This commentary originally appeared at 8:36 a.m. EDT on Oct. 8 on Real Money Pro -- for access to all of legendary hedge fund manager Doug Kass's strategies and commentaries, click here.
With what seems to be under the guise of sound twenty-first century central banking, the Fed's policy of providing ever more easing through the manipulation of interest rates and even possibly aiming at raising asset prices (such as equities), I continue to hear the following objections from many investors and traders:
- Why bother selling short?
- Isn't short selling a mug's game?
Over the years, in search of a variant view, my analysis has often led me to reject general expectations and orthodoxy. At times, this has put me at odds with consensus, as I am sometimes bullish when others are bearish and bearish when others are bullish.
Sometimes I get it right -- sometimes I get it wrong.
Markets are invariably moved by the unexpected or what the crowd is not anticipating, particularly at inflection points. Part of my job (as I see it) is to game whether the crowd is correct of view or wrong (and should be faded). Legendary hedge fund manager Michael Steinhardt once said that developing a variant view is what puts distance between ordinary and superior investment performance.
As we all know, the objective of establishing a profitable, non-consensus view is easy to talk about but hard to isolate in analysis and put into practice. Since the crowd is more typically optimistic, over the course of time, this pursuit has led me to specialize in selling short -- and, at times, I have maintained sizeable short positions (even as stock markets advanced).
It appears the basic objections to short selling are that:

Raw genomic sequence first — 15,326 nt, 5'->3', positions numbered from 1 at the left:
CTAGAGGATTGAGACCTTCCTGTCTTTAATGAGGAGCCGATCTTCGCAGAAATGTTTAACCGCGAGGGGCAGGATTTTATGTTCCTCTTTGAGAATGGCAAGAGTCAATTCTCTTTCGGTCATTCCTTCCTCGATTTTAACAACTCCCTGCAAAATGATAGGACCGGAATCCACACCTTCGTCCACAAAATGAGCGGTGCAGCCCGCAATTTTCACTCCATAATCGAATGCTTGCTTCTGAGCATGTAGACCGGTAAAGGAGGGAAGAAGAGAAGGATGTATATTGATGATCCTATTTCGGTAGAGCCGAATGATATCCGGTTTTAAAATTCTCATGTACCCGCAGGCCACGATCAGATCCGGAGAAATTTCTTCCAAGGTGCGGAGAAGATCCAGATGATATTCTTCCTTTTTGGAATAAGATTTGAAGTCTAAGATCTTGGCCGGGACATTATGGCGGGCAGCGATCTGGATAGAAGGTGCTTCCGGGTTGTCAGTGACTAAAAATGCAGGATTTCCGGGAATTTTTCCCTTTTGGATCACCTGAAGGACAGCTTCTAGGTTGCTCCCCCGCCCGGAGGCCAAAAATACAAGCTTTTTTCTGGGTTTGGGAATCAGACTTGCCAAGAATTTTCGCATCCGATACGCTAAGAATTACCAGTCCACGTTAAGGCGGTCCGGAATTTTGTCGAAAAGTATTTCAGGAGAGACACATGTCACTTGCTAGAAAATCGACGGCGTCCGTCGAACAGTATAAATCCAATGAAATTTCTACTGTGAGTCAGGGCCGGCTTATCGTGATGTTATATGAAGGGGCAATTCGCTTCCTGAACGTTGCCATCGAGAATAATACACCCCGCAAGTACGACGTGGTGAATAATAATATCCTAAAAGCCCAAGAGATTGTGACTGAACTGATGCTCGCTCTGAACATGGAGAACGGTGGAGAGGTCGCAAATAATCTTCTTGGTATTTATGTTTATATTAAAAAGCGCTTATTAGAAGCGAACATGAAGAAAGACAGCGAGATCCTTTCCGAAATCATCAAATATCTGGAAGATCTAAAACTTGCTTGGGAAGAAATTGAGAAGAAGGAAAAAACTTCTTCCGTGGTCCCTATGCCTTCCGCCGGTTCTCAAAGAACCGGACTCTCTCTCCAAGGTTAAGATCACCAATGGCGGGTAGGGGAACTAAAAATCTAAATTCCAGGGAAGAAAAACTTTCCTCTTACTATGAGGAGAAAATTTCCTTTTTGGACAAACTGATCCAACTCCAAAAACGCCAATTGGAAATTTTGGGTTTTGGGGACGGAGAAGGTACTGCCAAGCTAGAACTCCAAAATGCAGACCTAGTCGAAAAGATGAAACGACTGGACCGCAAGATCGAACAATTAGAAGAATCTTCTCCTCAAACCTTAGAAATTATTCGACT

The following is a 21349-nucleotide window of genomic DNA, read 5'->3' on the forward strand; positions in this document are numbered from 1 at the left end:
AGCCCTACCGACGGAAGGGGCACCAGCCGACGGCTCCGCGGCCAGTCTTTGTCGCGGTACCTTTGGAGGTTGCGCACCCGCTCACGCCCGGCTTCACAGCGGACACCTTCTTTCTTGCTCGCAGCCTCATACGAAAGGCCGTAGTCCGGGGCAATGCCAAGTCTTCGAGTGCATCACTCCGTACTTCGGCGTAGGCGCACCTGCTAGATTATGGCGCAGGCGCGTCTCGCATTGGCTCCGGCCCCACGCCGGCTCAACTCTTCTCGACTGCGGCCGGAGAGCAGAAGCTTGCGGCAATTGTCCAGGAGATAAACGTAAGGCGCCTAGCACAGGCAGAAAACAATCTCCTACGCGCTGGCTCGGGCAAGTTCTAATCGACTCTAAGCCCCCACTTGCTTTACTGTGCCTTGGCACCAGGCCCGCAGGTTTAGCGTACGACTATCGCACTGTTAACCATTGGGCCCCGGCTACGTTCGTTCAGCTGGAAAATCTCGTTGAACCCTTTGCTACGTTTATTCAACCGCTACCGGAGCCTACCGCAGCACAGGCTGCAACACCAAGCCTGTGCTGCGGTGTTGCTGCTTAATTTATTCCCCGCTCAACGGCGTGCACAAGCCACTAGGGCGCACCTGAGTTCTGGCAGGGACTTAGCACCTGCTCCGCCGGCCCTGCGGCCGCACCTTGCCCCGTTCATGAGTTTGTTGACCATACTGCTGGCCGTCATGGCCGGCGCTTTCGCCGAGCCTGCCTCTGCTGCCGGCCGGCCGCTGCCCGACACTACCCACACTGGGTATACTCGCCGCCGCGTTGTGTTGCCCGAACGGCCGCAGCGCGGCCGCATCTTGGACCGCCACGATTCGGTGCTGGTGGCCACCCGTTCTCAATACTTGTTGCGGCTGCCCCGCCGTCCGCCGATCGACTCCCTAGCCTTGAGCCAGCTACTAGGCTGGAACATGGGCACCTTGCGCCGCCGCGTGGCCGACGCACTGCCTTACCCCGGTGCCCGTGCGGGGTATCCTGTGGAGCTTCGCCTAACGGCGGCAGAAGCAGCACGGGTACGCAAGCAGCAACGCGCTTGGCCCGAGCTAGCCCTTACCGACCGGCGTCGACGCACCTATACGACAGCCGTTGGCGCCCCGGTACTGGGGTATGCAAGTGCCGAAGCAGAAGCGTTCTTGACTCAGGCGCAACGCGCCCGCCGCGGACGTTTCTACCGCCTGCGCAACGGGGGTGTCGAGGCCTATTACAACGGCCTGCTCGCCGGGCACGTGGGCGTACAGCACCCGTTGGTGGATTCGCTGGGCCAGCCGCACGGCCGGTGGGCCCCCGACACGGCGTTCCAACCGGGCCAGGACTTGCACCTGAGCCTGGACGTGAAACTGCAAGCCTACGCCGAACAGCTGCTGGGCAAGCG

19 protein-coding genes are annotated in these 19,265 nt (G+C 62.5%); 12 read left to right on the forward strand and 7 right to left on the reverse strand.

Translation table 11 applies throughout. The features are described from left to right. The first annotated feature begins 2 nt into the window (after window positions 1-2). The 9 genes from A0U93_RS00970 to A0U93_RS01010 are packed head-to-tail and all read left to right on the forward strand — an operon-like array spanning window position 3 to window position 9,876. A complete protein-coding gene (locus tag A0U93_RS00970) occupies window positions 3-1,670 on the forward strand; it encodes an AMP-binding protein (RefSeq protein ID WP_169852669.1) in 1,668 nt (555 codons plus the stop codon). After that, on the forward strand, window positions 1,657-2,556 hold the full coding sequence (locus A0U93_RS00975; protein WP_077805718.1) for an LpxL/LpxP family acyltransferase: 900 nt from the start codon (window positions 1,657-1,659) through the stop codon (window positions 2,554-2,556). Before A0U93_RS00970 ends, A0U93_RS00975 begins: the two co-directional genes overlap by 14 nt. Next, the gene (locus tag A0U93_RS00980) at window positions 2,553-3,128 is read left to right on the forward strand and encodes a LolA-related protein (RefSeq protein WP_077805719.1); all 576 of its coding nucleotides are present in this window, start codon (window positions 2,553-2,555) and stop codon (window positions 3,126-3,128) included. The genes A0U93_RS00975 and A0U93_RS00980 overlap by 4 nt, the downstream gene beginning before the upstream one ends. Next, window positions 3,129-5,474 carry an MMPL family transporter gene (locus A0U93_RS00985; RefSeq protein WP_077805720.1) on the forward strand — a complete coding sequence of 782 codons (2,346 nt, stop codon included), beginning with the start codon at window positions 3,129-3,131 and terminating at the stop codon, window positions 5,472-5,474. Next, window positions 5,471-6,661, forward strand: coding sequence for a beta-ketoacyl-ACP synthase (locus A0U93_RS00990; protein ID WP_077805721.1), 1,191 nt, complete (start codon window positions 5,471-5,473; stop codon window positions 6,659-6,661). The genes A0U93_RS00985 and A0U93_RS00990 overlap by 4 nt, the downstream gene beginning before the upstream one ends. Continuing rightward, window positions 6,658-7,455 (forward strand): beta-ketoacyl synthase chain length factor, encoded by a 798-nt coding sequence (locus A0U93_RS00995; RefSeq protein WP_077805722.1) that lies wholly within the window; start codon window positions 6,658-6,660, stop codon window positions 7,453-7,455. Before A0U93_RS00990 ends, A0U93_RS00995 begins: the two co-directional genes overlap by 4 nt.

- when economies stumble, public policy (fiscal and monetary) comes to the fore and defends against an acceleration of economic and corporate profit weakness and often inhibits natural price discovery;
- risk and reward are asymmetric in short selling;
- the historic average annual positive return for equities is an insurmountable headwind; and
- the exercise of selling short is analytically time-consuming -- long ideas are dished out on a silver platter by Wall Street's research departments and are usually confirmed by management, which is not true of shorts.
I couldn't disagree more. Financial concepts have their seasons, and the market's numerous dives over the past decade combined with the uniqueness of today's structural worldwide economic challenges and the increased frequency of black swan events suggest that, when timed properly, a great deal of money can be made on the short side.
Sometimes a market gets terribly overvalued -- as it did in the late 1990s, when investors adopted the notion that the DJIA was destined to reach 36,000 (i.e., that there shouldn't be a risk premium on stocks) or embraced the notion of a new paradigm (i.e., an uninterrupted economic boom), which created unique opportunities on the short side.
Other times (more often than the above condition), individual securities or sectors are embraced by market participants and levitated to unimaginable valuations, which also creates an opportunity on the short side.